In July, a few hundred historians working in and on Australia assembled in Ballarat for the annual Australian Historical Association conference on the theme ‘From Boom to Bust’. This blog reflects on this conference from an urban perspective; the first in a series of posts on conferences that I have attended in mid-2016.
That Ballarat hosted this conference was a highlight for a few reasons. First, Ballarat is a seductive historic nineteenth-century city, a product of the Victorian gold rush and successive periods. Ballarat is just over 100 kilometres, a couple of hours drive, from my home town of Melbourne.
Second, in the past few years Ballarat and its local municipal authority has been leading the way in urban heritage practice via the UNESCO Historic Urban Landscape (HUL) approach. I’m enjoying the fruits of the HUL efforts, particularly the rich online media that has been developed.
Third, the conference was hosted by the CRCAH (Collaborative Research Centre in Australian History) at Federation University . CRCAH has a strong urban and heritage focuses, which was reflected at the AHA conference. These dual focuses were emphasised in panels and plenaries, much to the delight of attendees like myself. I’ve summarised my notes from some of these sessions below.
PLENARY: Adam Wilkinson, “The death of the moral prerogative – why bother with urban conservation”
A highlight of the conference was the keynote from Adam Wilkinson , director of Edinburgh World Heritage. Stuart Macintyre, current chair of the Victorian Heritage Council, whose honours seminar on Australian history I took, introduced Wilkinson. Macintyre contextualised the Australian heritage movement, drawing from Graeme Davison’s canonical A Heritage Handbook (1991).
I found Macintyre’s summary interesting. Particularly as I am working on a revisionist account of the Australian heritage movement in terms of cities. To preview my perspective: in my view, there were many older and varied impulses that fed the 1960s-70s Australian heritage explosion than have been previously accounted for. The conventional narrative, in contrast, has a somewhat narrower conception of heritage, which includes a notion that I contest: that Australia ‘came late to the heritage movement’.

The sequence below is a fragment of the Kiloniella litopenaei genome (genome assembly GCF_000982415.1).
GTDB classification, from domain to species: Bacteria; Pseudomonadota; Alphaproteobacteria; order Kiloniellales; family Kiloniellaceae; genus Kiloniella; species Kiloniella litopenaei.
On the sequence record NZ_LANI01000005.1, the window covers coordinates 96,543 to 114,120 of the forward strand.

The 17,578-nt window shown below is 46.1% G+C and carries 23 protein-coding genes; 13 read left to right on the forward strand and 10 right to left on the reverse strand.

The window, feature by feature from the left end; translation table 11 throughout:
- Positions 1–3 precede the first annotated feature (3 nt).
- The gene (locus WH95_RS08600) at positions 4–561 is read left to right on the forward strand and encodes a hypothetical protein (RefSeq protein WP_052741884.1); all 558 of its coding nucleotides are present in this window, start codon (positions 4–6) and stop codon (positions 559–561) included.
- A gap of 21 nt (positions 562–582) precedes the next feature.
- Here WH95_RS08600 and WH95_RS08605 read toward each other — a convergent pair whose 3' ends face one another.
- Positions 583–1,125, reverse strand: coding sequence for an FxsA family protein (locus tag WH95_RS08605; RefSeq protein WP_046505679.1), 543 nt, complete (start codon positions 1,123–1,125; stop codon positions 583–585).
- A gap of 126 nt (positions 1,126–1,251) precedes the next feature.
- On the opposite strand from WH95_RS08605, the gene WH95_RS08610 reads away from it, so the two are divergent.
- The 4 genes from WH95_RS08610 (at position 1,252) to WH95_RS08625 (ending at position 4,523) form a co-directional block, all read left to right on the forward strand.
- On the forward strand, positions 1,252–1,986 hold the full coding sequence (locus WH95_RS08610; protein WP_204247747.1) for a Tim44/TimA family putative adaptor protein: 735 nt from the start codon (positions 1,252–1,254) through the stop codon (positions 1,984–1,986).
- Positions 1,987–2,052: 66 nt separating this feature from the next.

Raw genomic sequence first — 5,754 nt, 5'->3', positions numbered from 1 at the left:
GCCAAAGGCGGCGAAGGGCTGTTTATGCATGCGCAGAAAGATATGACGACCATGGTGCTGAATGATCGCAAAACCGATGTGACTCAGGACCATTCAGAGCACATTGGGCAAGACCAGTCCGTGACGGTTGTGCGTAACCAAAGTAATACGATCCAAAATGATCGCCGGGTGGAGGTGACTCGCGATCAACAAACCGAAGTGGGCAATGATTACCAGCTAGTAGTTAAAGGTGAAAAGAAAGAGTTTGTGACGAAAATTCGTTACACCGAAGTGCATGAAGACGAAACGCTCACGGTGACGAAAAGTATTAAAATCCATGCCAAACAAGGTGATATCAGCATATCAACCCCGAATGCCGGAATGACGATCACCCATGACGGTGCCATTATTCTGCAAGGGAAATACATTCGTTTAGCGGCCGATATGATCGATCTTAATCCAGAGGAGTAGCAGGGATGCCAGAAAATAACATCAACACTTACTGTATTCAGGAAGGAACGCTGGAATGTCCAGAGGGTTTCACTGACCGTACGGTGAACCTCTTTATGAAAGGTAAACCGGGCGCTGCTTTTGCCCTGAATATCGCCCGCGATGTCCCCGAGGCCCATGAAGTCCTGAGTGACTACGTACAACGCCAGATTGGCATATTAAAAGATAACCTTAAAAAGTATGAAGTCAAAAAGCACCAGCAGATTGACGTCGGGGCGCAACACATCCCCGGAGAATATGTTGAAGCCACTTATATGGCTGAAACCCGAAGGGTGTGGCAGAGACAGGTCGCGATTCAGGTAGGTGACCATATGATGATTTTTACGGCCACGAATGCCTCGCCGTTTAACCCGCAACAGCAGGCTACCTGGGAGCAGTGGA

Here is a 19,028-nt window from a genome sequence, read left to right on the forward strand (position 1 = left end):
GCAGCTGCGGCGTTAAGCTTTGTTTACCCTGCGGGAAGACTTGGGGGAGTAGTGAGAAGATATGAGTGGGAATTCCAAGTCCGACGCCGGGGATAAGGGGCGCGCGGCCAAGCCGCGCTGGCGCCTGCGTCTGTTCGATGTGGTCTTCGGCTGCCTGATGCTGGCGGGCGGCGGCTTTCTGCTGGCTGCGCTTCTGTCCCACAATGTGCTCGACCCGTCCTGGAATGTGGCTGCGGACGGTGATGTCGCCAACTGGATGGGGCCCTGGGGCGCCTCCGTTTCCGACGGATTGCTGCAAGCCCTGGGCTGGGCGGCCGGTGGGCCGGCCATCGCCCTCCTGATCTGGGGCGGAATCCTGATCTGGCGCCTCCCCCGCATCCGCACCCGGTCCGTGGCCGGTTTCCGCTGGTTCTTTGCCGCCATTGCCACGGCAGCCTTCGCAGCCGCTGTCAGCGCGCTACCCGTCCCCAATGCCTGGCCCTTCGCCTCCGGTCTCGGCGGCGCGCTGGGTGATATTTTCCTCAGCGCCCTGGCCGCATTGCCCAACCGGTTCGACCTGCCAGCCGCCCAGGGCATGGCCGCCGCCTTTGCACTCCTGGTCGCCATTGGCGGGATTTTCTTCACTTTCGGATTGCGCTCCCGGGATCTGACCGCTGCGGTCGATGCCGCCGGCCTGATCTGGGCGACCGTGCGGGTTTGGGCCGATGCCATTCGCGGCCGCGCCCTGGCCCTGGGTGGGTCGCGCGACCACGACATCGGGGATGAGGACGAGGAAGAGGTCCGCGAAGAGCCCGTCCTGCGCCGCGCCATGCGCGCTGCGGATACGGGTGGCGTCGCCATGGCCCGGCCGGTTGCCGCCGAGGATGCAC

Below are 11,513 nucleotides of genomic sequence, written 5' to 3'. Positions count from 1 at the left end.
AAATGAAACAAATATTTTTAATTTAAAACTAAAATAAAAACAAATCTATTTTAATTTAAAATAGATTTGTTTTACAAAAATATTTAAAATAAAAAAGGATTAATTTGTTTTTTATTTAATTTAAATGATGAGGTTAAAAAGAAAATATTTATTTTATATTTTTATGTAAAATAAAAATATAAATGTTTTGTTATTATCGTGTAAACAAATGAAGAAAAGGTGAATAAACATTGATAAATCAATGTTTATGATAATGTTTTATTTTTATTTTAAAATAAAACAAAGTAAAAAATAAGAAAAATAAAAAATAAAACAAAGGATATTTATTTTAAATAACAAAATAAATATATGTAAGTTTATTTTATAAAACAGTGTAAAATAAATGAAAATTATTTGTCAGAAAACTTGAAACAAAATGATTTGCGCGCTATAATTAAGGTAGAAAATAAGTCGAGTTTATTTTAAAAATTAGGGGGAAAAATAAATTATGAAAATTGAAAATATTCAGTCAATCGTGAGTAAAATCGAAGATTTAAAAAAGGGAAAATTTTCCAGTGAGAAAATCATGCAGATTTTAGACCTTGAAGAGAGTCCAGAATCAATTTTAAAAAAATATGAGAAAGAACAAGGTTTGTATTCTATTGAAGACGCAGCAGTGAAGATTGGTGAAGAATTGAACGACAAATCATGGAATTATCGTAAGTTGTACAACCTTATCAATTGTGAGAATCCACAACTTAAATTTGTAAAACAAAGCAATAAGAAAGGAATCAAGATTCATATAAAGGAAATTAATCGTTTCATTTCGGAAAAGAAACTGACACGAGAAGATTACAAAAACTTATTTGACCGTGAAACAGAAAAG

After Macintyre’s generous introduction, Wilkinson took the stage. Drawing on examples from his distinguished heritage career in the UK, Wilkinson’s perspective was practice orientated and therefore more contemporary in orientation. He questioned whether the ‘moral prerogative’ still existed, beginning with the British antiquarians, from Ruskin, Morris and SPAB and their ideas around object oriented preservation. He then moved forward to the 1972 world heritage convention, which came as the objective moral prerogative and its elitist conceptions of heritage were slowly beginning to fade.
In 2016, Wilkinson argues that we need a more people orientated heritage perspective. And that those working in heritage must ‘hijack’ notions of value to ensure that heritage and preservation are part of achieving a greater ‘public good’. In other words, heritage is inescapably political and what we preserve is subjective, so let’s ‘use’ heritage to better our society.
What Wilkinson meant in practice is that any identification of heritage by a professional or regulator involves politically subjective decision making. It does not matter what tradition is being employed. Whether it is an older nineteenth-century antiquarian tradition. Or a way that emphasises the identification of historical or architectural values as favoured in heritage practice since the mid-to-late twentieth-century. Or if we take a contemporary people orientated approach. The question comes down to how we see our cities and ourselves.
For Wilkinson, the heritage moral prerogative is not dead but rather has changed. From his progressive perspective, he suggests that heritage and its preservation has a fundamental role in achieving more democratic and socially inclusive societies and cities; a powerful and politically engaged viewpoint.